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7:30pm Wednesday
25 January 2006

132 Eddy
San Francisco, CA

FREE ADMISSION but donations most welcome to help out our generous hosts!

Feel free to bring food to share
CASH BAR | 21 + only



Jennifer Granick - Securing Civil Liberties, or Why Geeks and Hackers Should Run the Government

Our country is in the midst of an eavesdropping scandal, in which the Bush Administration has admitted conducting thousands of warrantless wiretaps and email interceptions without seeking court approval. This is just one of many technologies of control implemented following September 11th. Lawyers, pundits and other talking heads debate whether the wiretaps violate United States law (short answer: they do), and whether mass surveillance is necessary for national security. The debate suffers from a failure of imagination; about the ways technology interoperates, about what living in a surveillance state would be like, and about how terrorists will plan and execute an attack. The debate also suffers from a fundamental lack of information about how to design security systems . It is possible to design an interoperating technological and legal system that is both secure and free. Geeks and hackers have imagination to spare. They know how to ask dangerous questions and think about "what would happen if". Geeks and hackers understand technology. They know the principles of designing secure systems, principles remarkably like the ones constitutionally implemented by our founding fathers. In this talk, I'll argue that geeks and hackers are the best people to design and advocate a system in which national security and civil liberties coexist.

Jennifer Stisa Granick is a Lecturer in Law and Executive Director of the Center for Internet and Society (CIS) at Stanford Law School. She teaches, speaks, writes and litigates on the full spectrum of Internet law issues including computer crime and security, national security, constitutional rights, and electronic surveillance, areas in which her expertise is recognized nationally.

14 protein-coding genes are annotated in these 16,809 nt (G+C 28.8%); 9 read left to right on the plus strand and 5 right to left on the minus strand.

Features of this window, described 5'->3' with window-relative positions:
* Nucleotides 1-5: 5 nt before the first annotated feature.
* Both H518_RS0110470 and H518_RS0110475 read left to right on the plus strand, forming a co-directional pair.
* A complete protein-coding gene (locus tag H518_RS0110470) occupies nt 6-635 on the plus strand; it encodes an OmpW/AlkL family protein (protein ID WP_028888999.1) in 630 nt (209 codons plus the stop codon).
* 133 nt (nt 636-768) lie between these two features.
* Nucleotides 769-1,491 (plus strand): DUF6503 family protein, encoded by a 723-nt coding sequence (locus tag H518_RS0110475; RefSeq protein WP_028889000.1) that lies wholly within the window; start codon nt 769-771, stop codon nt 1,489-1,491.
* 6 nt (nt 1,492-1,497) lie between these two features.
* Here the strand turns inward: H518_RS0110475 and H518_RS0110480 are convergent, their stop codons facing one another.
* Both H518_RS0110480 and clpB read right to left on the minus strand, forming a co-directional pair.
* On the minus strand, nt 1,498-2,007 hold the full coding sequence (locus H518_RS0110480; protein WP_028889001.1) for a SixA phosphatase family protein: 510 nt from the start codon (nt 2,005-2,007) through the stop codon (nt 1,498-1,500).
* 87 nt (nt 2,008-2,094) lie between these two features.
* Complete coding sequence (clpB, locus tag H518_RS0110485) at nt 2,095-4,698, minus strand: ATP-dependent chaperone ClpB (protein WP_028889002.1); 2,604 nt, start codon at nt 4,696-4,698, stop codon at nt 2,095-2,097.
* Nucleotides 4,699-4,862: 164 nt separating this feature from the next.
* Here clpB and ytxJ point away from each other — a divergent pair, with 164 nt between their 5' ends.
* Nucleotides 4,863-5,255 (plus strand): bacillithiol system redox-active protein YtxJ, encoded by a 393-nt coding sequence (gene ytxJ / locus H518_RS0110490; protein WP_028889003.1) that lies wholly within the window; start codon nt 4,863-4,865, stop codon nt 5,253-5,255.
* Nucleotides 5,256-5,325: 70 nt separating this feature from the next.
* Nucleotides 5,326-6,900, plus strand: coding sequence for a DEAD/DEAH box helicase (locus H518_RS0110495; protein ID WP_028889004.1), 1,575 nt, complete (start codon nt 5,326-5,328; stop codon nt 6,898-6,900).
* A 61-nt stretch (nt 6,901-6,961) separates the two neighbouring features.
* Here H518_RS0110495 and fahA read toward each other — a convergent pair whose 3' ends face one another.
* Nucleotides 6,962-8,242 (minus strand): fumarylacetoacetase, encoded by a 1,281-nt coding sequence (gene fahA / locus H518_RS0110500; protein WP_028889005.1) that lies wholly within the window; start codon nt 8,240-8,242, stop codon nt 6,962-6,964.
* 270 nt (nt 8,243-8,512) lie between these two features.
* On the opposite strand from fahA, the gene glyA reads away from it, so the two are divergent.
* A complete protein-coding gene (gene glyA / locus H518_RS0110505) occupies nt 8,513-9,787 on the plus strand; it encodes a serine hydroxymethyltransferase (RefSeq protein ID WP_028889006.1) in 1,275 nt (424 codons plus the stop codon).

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Marc Powell - Food Hacker's Guide to Molecular Gastronomy

What happens when the world's leading hacker chefs skill up on organic chemistry and buy centrifuges for their kitchens? Is your palate ready for "meat glue", "cooking" with liquid nitrogen, and "liquid noodles"? This talk looks at the growing role of science in fine dining kitchens with examples from the restaurants that are inventing the exciting field of molecular gastronomy. Chefs are a lot like hardware hackers. Both geek out, absorbing the specs of (vegetables|technology) for the purpose of creating something that nobody else has: (innovative food|new machines). So what happens when the kitchen becomes a hack lab? Something delicious. Something geeky. Molecular gastronomy is a culinary aesthetic of a growing number of chefs worldwide who wish to cross-pollinate their culinary skills with the trade secrets of chemists, physicists, researchers, perfumers and industrial food manufacturers. Typically, only the most high end restaurants have the budgets to stock their kitchens with steam baths, centrifuges, and microscopes. Spurred on by the friendly competition rife in the food industry, these restaurants work to develop new culinary techniques, improve (and disprove) accepted kitchen wisdom, and deploy their food to the customer in crazy new futuristic ways. This talk looks at the growing role of science in fine dining kitchens. Examining the history of molecular gastronomy, we will visit some of the latest techniques and predict where the cutting edges might lead. Can we bring food into the future without seriously freaking out the fickle palate of the public? Are you ready for liquid nitrogen-cooled food, steak-flavored cellophane and bacon & egg ice cream?

Marc Powell is a hacker chef based out of San Francisco's only hacker bed and breakfast, Unicorn Precinct XIII ( He apprenticed in the research kitchen of Heston Blumenthal's Michelin starred restaurant The Fat Duck (, aka the bleeding edge of the molecular gastronomy movement. Marc is a Cancer and enjoys long meals prepared in a kitchen with friends, cycling, and edible solder.
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